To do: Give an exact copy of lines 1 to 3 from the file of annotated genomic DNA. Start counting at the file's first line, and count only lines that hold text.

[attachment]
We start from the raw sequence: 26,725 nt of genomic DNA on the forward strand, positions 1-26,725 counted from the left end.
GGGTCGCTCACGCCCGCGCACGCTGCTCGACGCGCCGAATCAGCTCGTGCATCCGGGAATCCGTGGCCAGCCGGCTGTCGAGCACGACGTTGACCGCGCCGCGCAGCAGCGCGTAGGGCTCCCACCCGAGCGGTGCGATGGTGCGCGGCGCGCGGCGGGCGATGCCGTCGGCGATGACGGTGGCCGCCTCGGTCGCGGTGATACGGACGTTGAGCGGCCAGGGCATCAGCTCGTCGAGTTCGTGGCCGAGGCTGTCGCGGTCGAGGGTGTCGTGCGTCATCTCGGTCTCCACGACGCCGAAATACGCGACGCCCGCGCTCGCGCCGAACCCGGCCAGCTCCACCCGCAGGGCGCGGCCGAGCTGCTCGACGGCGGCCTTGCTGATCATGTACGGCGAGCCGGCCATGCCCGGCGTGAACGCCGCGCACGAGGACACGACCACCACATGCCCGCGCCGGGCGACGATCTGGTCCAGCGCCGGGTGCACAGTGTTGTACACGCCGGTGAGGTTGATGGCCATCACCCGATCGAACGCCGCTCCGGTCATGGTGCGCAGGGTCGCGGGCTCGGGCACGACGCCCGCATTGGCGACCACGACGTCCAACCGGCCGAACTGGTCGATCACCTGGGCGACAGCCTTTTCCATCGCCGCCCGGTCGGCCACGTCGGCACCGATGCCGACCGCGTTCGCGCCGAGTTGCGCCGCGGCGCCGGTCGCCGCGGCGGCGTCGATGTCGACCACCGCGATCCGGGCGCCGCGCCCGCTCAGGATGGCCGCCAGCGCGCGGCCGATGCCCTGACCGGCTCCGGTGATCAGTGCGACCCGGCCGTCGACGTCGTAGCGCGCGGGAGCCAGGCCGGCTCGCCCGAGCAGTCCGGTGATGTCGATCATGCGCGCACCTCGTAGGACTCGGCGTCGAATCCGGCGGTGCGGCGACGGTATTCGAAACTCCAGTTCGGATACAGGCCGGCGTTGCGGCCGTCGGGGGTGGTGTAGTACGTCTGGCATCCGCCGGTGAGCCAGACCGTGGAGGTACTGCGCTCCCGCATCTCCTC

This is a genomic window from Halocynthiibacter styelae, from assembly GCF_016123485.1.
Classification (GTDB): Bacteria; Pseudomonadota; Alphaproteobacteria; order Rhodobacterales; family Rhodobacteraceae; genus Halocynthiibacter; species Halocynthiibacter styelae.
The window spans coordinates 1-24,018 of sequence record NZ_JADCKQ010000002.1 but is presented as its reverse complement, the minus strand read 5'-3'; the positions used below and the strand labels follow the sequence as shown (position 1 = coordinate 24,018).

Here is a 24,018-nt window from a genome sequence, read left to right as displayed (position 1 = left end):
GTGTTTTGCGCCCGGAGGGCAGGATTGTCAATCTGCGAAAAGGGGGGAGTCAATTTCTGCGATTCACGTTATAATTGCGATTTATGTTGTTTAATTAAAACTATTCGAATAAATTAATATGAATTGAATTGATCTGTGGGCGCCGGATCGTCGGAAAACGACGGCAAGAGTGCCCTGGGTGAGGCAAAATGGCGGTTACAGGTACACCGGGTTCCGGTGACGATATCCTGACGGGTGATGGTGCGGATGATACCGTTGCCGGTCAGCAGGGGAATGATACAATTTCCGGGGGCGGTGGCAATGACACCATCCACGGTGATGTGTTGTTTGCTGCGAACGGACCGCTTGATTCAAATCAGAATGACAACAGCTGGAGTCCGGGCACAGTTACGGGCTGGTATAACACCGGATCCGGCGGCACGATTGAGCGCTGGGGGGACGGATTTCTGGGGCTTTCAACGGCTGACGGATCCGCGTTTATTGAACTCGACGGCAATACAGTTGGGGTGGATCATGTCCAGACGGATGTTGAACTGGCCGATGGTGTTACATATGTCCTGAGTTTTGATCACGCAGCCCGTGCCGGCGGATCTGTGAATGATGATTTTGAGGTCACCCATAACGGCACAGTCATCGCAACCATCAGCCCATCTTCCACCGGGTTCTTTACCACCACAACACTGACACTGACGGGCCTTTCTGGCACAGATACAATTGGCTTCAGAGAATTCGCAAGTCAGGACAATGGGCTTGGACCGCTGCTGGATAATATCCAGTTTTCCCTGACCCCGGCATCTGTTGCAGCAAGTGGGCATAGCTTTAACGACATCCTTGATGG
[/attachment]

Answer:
We start from the raw sequence: 26,725 nt of genomic DNA on the forward strand, positions 1-26,725 counted from the left end.
GGGTCGCTCACGCCCGCGCACGCTGCTCGACGCGCCGAATCAGCTCGTGCATCCGGGAATCCGTGGCCAGCCGGCTGTCGAGCACGACGTTGACCGCGCCGCGCAGCAGCGCGTAGGGCTCCCACCCGAGCGGTGCGATGGTGCGCGGCGCGCGGCGGGCGATGCCGTCGGCGATGACGGTGGCCGCCTCGGTCGCGGTGATACGGACGTTGAGCGGCCAGGGCATCAGCTCGTCGAGTTCGTGGCCGAGGCTGTCGCGGTCGAGGGTGTCGTGCGTCATCTCGGTCTCCACGACGCCGAAATACGCGACGCCCGCGCTCGCGCCGAACCCGGCCAGCTCCACCCGCAGGGCGCGGCCGAGCTGCTCGACGGCGGCCTTGCTGATCATGTACGGCGAGCCGGCCATGCCCGGCGTGAACGCCGCGCACGAGGACACGACCACCACATGCCCGCGCCGGGCGACGATCTGGTCCAGCGCCGGGTGCACAGTGTTGTACACGCCGGTGAGGTTGATGGCCATCACCCGATCGAACGCCGCTCCGGTCATGGTGCGCAGGGTCGCGGGCTCGGGCACGACGCCCGCATTGGCGACCACGACGTCCAACCGGCCGAACTGGTCGATCACCTGGGCGACAGCCTTTTCCATCGCCGCCCGGTCGGCCACGTCGGCACCGATGCCGACCGCGTTCGCGCCGAGTTGCGCCGCGGCGCCGGTCGCCGCGGCGGCGTCGATGTCGACCACCGCGATCCGGGCGCCGCGCCCGCTCAGGATGGCCGCCAGCGCGCGGCCGATGCCCTGACCGGCTCCGGTGATCAGTGCGACCCGGCCGTCGACGTCGTAGCGCGCGGGAGCCAGGCCGGCTCGCCCGAGCAGTCCGGTGATGTCGATCATGCGCGCACCTCGTAGGACTCGGCGTCGAATCCGGCGGTGCGGCGACGGTATTCGAAACTCCAGTTCGGATACAGGCCGGCGTTGCGGCCGTCGGGGGTGGTGTAGTACGTCTGGCATCCGCCGGTGAGCCAGACCGTGGAGGTACTGCGCTCCCGCATCTCCTC

This is a genomic window from Halocynthiibacter styelae, from assembly GCF_016123485.1.